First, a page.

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In a world of constant pings and competing priorities, it can be tough to stay on track during the workday.
There’s no doubt that lack of focus keeps us from getting work done efficiently, but its negative impacts are extending even further than that: it’s bringing down our mood and outlook in general.
In our recent study, 84 percent of people said that constant interruptions at work are making them less happy.
Next time you feel stress creeping up, try these techniques for staying focused at work. You might find that adding a little structure to the madness is all you need to reach your maximum productivity — and be a little happier.
We’ve all experienced that disappointing moment: You complete a task only to realize that it was, well, useless. The Eisenhower Decision Matrix helps you eliminate those tasks from your workday, so you can focus on initiatives that make a big splash. It’s simple, and you can draw it anywhere when you need to prioritize your work.
As Intercom’s Geoffrey Keating explained, “It places anything you could spend your time doing on two spectrums: one going from the most urgent possible task to the least urgent, the other going from critically important to totally inconsequential—and using these as axes, divides your work into four quadrants.”
The goal of this exercise? To keep your focus on high-impact work, and cut the distracting fluff. Spend the vast majority of your time on tasks that land in Quadrants 1 and 2. For work in 3 or 4, see what you can eliminate. Ask yourself: Why is this task necessary?
“By ‘batching’ urgent and important work, we minimise the switching costs involved in moving from different types of work,” Keating said. “It allows us to work on the most valuable initiatives and, more importantly, finish them.”
Some tasks can be done while chatting with your coworkers or sitting in a buzzing open office space. Other tasks require you to draw the figurative blinds and block out the external world for a while. And that’s perfectly okay. Labeling your “deep work” helps you be more self-aware about the environment you need to accomplish certain tasks.
“It's important to make the differentiation between shallow and deep work when we're talking about distractions,” HelpDocs Founder Matt Bradford-Aunger noted.
“With shallow work, a few distractions aren't that big a deal,” he said. “It's the deep work like development or content creation — where being ‘in the zone’ is critical to getting the job done — we find most hindered by distraction and context switching.”
To try out the deep work technique, spend 10 minutes in the morning going through your to-do list. Label activities as “deep” or “shallow”. Then schedule your calendar accordingly. You can put “deep” initiatives in the morning when you’re most focused, or schedule “shallow” tasks intermittently to give yourself a brain break between tough tasks — just pick a schedule that agrees with your working style.
Last, don’t be afraid to tell your team about your deep work time. Whether it’s putting on headphones, working from home, or setting your Slack status, make it known to your team when you’re cracking down, so they can respect your focus time.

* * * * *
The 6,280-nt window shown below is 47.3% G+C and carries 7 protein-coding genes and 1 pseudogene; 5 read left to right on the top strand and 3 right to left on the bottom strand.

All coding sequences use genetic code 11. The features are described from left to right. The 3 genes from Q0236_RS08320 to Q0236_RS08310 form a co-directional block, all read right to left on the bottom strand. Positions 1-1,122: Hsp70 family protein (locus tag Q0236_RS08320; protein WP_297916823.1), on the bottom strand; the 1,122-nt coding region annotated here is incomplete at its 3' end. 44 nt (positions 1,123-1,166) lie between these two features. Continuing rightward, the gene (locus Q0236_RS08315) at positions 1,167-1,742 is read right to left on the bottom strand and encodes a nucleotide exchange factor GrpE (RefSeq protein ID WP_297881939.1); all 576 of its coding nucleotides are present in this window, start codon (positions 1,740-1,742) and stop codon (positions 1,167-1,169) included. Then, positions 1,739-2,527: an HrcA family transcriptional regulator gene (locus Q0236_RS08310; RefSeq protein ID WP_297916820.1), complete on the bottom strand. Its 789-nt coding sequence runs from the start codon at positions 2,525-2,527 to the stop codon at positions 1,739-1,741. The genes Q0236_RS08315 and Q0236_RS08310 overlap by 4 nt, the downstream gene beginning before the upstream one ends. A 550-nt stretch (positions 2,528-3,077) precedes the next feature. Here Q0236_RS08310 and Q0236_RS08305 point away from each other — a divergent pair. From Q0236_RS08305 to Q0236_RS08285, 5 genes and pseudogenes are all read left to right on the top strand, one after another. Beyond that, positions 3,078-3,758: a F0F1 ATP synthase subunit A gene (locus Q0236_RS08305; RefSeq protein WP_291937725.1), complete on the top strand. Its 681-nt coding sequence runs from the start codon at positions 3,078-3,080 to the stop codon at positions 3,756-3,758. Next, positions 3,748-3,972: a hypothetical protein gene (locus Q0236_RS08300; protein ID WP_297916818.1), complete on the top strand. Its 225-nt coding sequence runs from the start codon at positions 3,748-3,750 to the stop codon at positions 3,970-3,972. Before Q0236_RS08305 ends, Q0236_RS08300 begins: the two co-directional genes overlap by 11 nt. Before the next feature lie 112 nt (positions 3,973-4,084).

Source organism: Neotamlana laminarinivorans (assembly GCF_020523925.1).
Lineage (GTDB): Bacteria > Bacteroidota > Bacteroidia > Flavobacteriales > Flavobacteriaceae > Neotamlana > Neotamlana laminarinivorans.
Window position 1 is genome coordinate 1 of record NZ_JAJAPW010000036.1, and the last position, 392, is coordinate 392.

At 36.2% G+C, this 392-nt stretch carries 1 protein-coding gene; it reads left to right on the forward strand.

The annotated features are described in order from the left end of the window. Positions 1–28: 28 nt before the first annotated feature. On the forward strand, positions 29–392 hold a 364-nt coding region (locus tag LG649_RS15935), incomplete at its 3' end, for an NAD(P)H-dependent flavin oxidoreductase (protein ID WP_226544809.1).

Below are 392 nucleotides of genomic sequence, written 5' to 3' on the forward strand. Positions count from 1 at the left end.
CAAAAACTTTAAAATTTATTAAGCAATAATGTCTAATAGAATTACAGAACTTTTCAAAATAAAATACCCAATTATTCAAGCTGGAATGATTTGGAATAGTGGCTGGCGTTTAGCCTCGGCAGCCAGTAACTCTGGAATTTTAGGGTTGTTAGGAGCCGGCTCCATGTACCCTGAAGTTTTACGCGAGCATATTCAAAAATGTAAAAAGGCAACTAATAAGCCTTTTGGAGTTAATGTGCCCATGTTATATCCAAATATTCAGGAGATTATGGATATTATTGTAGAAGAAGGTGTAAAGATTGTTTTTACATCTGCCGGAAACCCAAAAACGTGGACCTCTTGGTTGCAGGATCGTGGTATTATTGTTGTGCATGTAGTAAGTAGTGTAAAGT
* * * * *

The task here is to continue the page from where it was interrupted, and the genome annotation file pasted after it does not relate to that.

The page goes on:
Being “on a roll” feels great: you’re checking tasks off your to-do list, left and right. That’s where batching helps: you can get in the groove and figure out the most efficient way to do something.
“Batching is my secret weapon for productivity,” explained Teamweek’s Emily McGee. “With batching, I do the same task or type of task for an extended period of time. For example, instead of doing keyword research and coming up with new blog post ideas every day, I spend two full days at the beginning of the month doing keyword research and filling in the content calendar.”
”Batching requires you to be organized and plan ahead, but it saves you tons of time and ensures you aren't context switching,” she said. “I batch everything from writing emails to attending meetings, and it makes me much more productive.”
Ever find that you’re able to focus better when you’re on a tight schedule? The Pomodoro Technique gives you strict timing to help you blast through tasks and avoid distractions.
Pomodoro, named after a tomato-shaped timer, helps you train your brain to stay on track for short periods of time. It capitalizes on a sense of urgency to help you keep plowing through your work.
“It enables you to move through your tasks without having to think about what to do next,” said Sophie Worso from Focus Booster, an app that uses the Pomodoro Technique.
It’s pretty simple:
What’s nice about Pomodoro is the feeling of growth and accomplishment: you get better at focusing for the entire 25 minutes over time, and you feel rewarded with a break at the end of each work session.
It’s a lot easier to stay focused when you have a goal that you actually feel like you can achieve. If your goal is vague, can’t be measured, or you don’t have a goal at all, you’re more likely to fall into the context switching trap.
As Max Benz from Filestage points out, the SMART goals template is an old favorite that can help you plan reasonable daily and long term goals.
“Plan out where you need to be a month from now, a year from now or even longer. Put notes or a calendar on your wall so even when you do occasionally get bogged down in the details, you always remember where you’re trying to get to,” Benz said.
“The best way to become more productive is not to increase your focus, but to decrease your distractions.” - Dylan Fernandez
On days when you’re feeling extra distracted, just remember, sometimes physically removing yourself and taking a walk outside is the easiest way to clear your head.
Looking for ways to help your whole team stay on track? Check out these 10 best tools to keep your team focused.
This article was originally published by Front: 5 techniques for staying focused.